Petru Groza of the Ploughmens Front, a party closely associated with the Communists, became prime minister. His government was broad-based on paper, including members of most major parties except the Iron Guard. However, the Communists held the key ministries, and most of the ministers nominally representing non-Communist parties were, like Groza himself, despite the Kings disapproval, the first Groza government brought land reform and womens suffrage. However, it brought the beginnings of Soviet domination of Romania. In the elections of 19 November 1946, the Communist-led Bloc of Democratic Parties claimed 84% of the votes, a show trial of their leadership was arranged, and they were put in jail. Other parties were forced to merge with the Communists, in 1946 and 1947, hundreds of participants in the pro-Axis government were executed as war criminals, primarily for their involvement in the Holocaust and for attacking the Soviet Union. Antonescu himself was executed 1 June 1946, by 1947, Romania remained the only monarchy in the Eastern Bloc.
On 30 December that year, Michael was at his palace in Sinaia when Groza and they presented him with a pretyped instrument of abdication and demanded that he sign it. With pro-Communist troops surrounding his palace and his lines cut
Molotov served as Chairman of the Council of Peoples Commissars from 1930 to 1941, and as Minister of Foreign Affairs from 1939 to 1949 and from 1953 to 1956. He served as First Deputy Premier from 1942 to 1957, when he was dismissed from the Presidium of the Central Committee by Nikita Khrushchev, Molotov retired in 1961 after several years of obscurity. He was aware of the Katyn massacre committed by the Soviet authorities during this period, after World War II, Molotov was involved in negotiations with the Western allies, in which he became noted for his diplomatic skills. He retained his place as a leading Soviet diplomat and politician until March 1949, Molotovs relationship with Stalin deteriorated further, with Stalin criticising Molotov in a speech to the 19th Party Congress. However, after Stalins death in 1953, Molotov was staunchly opposed to Khrushchevs de-Stalinisation policy, Molotov defended Stalins policies and legacy until his death in 1986, and harshly criticised Stalins successors, especially Khrushchev.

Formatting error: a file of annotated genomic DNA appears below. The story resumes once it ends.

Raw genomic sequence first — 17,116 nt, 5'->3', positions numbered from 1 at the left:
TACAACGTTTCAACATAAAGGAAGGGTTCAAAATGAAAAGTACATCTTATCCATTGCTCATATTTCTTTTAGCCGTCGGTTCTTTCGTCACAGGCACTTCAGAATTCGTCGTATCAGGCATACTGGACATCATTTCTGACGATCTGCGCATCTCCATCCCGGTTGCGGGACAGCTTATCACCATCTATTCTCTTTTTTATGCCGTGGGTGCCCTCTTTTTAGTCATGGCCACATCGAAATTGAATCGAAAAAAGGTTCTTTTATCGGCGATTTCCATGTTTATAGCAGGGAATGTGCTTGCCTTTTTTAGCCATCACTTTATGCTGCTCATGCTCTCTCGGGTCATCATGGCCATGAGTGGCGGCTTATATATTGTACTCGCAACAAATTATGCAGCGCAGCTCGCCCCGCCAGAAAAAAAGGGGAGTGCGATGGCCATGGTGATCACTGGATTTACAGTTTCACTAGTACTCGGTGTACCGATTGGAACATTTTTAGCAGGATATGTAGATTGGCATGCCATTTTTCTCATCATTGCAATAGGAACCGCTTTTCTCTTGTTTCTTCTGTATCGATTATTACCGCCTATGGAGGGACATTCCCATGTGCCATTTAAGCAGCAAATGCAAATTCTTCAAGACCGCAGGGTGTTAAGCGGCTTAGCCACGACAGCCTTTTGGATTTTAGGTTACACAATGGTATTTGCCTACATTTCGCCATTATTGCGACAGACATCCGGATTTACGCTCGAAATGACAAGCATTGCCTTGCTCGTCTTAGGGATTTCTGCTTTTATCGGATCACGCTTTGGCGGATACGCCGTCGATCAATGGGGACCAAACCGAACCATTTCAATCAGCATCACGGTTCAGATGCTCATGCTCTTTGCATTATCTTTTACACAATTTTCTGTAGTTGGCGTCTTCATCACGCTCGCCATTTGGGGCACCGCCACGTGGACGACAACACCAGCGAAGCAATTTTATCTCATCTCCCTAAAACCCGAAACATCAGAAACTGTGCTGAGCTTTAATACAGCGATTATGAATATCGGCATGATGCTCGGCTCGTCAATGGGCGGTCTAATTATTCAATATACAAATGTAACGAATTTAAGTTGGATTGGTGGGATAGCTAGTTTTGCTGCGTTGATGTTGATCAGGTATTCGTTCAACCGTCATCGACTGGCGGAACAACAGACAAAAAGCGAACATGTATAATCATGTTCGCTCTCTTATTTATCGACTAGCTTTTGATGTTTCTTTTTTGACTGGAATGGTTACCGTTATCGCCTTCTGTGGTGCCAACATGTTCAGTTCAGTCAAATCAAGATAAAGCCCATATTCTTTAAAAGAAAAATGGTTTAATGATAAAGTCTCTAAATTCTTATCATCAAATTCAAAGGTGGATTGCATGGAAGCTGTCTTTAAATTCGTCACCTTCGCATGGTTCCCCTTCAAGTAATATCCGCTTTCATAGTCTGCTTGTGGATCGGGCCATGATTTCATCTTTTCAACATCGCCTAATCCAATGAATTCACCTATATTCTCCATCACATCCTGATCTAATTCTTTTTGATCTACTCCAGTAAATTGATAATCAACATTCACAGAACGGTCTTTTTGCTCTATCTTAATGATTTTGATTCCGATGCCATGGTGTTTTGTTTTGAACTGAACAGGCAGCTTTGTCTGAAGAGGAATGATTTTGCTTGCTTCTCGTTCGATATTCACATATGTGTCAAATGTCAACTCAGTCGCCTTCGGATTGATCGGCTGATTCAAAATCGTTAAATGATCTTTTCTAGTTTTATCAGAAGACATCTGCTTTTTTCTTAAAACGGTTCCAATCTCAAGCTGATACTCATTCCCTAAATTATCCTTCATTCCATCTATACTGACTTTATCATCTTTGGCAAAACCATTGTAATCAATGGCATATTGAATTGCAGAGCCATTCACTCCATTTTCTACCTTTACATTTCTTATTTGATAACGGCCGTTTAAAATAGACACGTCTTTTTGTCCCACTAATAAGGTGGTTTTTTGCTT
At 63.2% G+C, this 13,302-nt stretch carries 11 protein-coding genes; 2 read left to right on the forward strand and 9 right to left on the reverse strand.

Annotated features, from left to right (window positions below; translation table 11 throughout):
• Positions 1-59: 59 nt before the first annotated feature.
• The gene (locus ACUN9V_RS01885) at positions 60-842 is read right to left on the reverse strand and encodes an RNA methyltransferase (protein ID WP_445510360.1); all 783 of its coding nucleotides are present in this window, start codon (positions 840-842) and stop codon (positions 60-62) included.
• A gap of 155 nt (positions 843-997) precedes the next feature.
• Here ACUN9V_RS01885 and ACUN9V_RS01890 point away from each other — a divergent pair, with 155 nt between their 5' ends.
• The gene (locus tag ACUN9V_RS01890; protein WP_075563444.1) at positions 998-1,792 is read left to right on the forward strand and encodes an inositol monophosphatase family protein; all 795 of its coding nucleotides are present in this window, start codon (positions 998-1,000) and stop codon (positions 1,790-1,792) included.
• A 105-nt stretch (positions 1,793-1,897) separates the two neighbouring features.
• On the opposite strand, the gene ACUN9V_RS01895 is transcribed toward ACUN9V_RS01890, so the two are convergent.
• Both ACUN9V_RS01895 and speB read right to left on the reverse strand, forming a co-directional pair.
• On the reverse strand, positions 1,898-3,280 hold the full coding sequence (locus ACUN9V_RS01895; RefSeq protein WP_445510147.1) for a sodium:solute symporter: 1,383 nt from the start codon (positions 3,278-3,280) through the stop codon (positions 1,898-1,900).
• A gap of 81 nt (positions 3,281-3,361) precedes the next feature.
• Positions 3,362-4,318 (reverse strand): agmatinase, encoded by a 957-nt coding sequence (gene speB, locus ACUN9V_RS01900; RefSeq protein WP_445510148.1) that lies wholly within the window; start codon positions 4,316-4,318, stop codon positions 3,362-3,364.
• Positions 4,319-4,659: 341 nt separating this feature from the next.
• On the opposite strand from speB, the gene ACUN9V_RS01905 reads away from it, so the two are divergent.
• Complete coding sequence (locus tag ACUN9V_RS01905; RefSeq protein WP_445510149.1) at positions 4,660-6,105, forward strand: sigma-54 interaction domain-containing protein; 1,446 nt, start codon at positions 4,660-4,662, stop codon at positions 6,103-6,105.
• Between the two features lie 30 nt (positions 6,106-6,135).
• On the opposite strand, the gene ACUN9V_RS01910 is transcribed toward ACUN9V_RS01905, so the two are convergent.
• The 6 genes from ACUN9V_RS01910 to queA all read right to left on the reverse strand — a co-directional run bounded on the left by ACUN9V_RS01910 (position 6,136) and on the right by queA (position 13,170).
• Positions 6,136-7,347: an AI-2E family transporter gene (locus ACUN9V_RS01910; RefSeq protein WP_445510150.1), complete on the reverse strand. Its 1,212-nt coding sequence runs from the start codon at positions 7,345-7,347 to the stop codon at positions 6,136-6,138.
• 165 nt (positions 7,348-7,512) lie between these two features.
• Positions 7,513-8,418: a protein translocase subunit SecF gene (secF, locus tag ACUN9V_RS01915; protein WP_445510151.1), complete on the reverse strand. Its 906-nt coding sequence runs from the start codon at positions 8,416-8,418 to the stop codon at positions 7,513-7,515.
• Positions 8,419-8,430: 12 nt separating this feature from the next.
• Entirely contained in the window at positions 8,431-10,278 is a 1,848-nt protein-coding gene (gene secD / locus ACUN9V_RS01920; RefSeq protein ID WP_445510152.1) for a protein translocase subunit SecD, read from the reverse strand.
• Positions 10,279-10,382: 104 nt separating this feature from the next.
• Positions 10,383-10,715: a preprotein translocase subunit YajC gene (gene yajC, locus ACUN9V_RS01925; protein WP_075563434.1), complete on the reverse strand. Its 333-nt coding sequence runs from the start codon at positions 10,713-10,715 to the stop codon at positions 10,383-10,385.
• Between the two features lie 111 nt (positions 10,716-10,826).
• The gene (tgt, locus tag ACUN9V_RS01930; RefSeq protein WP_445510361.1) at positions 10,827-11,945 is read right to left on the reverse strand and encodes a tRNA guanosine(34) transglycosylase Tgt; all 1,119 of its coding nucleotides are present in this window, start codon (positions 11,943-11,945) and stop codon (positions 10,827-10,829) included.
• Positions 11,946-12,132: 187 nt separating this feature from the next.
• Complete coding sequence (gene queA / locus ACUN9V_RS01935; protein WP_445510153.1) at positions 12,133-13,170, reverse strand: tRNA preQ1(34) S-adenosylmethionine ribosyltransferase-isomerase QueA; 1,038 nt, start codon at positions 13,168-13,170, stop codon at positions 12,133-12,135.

Molotov was born Vyacheslav Mikhailovich Skryabin in the village of Kukarka, Yaransk Uyezd, Vyatka Governorate, contrary to a commonly repeated error, he was not related to the composer Alexander Scriabin. Throughout his teen years, he was described as shy and quiet and he was educated at a secondary school in Kazan, and joined the Russian Social Democratic Labour Party in 1906, soon gravitating toward that organisations radical Bolshevik faction, headed by V. I. Skryabin took the pseudonym Molotov, derived from the Russian word молот molot for his political work owing to the names vaguely industrial ring and he was arrested in 1909 and spent two years in exile in Vologda. In 1911 he enrolled at St Petersburg Polytechnic, Molotov joined the editorial staff of a new underground Bolshevik newspaper called Pravda, meeting Joseph Stalin for the first time in association with the project. This first association between the two future Soviet leaders proved to be brief and did not lead to a close political association.